Inside The New York Botanical Garden

Tropical Insects Don’t Like Snow!

Posted in Science on February 14 2013, by Scott Mori

Scott A. Mori, Ph.D., Nathaniel Lord Britton Curator of Botany has been studying New World rain forests for The New York Botanical Garden for nearly 35 years. He has witnessed an unrelenting reduction in the extent of the forests he studies and, as a result, is dedicated to preserving the diversity of plants and animals found there.

Tree down, October 2011
Snow in South Salem, New York in October 2011.

“So what,” you must be saying to yourself. In spite of how obvious the title is, the lack of cold weather in the tropics contributes both directly and indirectly to tropical biodiversity, the topic of this blog.

One of the many reasons that there are high numbers of species represented by low numbers of individuals in old growth tropical forests–compared to the opposite situation in temperate forests–is because of the greater number of plant/animal interactions in the former. In one of our 2.5 acre tree study plots in central Amazonian Brazil, we registered 285 species of trees with diameters at or above four inches at breast height. Because our plots average 600 trees above this size class per plot, almost every second tree we sampled represented a different species. In contrast, there are fewer than 100 species of trees of all size classes in the entire state of Wisconsin, where I grew up.

Ecologists have carried out experiments in which they have grown species together in controlled plots, with rich soil, adequate water, and sufficient sunlight, such that there were no limiting factors to their growth. In almost all cases, one or a few of the species prevailed over the others and eventually dominated the plot. So why don’t tropical forests have fewer instead of more species than temperate forests?

Yaguas Indian, Peru ca. 1980
A Yaguas Indian in Peru carrying a blowgun.

Among the many reasons that tropical forests are home to more species than temperate forests, one is obvious: it is difficult for plants to adapt to cold and hot temperatures at different times of the year. Another reason is due to higher numbers of plant/animal interactions, which in temperate forests are few because cold weather, the world’s best insecticide, keeps insects under control. This results in fewer interactions between plants and insect pollinators, dispersal agents, and predators; and reduces the number of plant species that evolve in temperate forests as the result of co-evolution with insects.

Here, I discuss only predation caused by insects, leaving the other interactions for future essays. In tropical forests there is unrelenting warfare waged by herbivorous insects on plants year-round. In order to withstand these attacks, some plants evolve chemical compounds that discourage insects from eating them. In turn, insects adapt by evolving mechanisms to detoxify the compounds. These interactions may lead to differences between two populations arising from a parent species, resulting in chemical and morphological differences great enough to merit recognizing the two populations as different species.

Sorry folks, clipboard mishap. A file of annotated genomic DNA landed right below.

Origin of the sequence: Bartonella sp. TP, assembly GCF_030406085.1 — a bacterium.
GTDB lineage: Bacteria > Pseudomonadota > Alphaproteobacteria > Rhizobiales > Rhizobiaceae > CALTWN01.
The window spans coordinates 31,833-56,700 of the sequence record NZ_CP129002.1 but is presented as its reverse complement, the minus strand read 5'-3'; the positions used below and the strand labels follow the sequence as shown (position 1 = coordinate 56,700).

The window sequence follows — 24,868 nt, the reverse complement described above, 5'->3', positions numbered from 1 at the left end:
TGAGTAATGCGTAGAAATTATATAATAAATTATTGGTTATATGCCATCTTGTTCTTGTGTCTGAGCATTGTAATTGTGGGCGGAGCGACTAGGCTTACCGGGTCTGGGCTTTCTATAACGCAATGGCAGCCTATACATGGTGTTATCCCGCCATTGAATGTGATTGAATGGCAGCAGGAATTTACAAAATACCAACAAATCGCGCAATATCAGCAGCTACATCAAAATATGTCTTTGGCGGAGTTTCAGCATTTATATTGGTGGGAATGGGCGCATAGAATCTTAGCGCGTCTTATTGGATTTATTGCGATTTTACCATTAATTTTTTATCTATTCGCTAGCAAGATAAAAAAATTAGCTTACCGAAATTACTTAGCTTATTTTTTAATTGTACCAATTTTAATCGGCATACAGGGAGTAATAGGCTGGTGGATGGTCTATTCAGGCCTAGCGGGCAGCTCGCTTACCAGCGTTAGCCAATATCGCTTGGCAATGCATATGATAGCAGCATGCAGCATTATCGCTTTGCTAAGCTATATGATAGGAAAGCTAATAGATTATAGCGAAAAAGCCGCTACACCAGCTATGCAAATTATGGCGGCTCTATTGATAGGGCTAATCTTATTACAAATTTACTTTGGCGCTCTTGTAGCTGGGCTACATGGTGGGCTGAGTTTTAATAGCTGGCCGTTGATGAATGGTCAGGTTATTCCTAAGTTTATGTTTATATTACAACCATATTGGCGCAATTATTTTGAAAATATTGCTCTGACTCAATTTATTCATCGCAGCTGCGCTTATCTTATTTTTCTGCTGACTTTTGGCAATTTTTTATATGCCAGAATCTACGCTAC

Blowgun accessories.
Blowgun accessories belonging to a Matiz Indian.

Mankind often benefits by using these bioactive compounds, employing them in arrow poisons and medicines. For example, some natives of South American rain forests tip their blowgun darts with curare, a compound extracted from species of woody vines, the most important of which are members of the moonseed (Menispermaceae) and strychnine (Strychnaceae) families. The poison paralyzes the muscles used in breathing, causing a dart-wounded animal to suffocate. Curare is also part of the pharmacopeia of substances used, especially in the past, as a muscle relaxant during surgery.

One of the benefits of living in temperate regions is that at least some insects are kept under control by our cold winters, a supposition difficult to believe by anyone who has been attacked by swarms of black flies in the Adirondacks through May and June! Be warned, however, that if predictions of global warming are true, it is possible that our great grandchildren will have to deal with many of the tropical insect pests that will migrate north as the weather warms. This will result in botflies, burrowing fleas, horseflies, sand flies, and countless other pests joining mosquitoes and black flies to make our outdoor activities less enjoyable.

All photos courtesy of Scott A. Mori.

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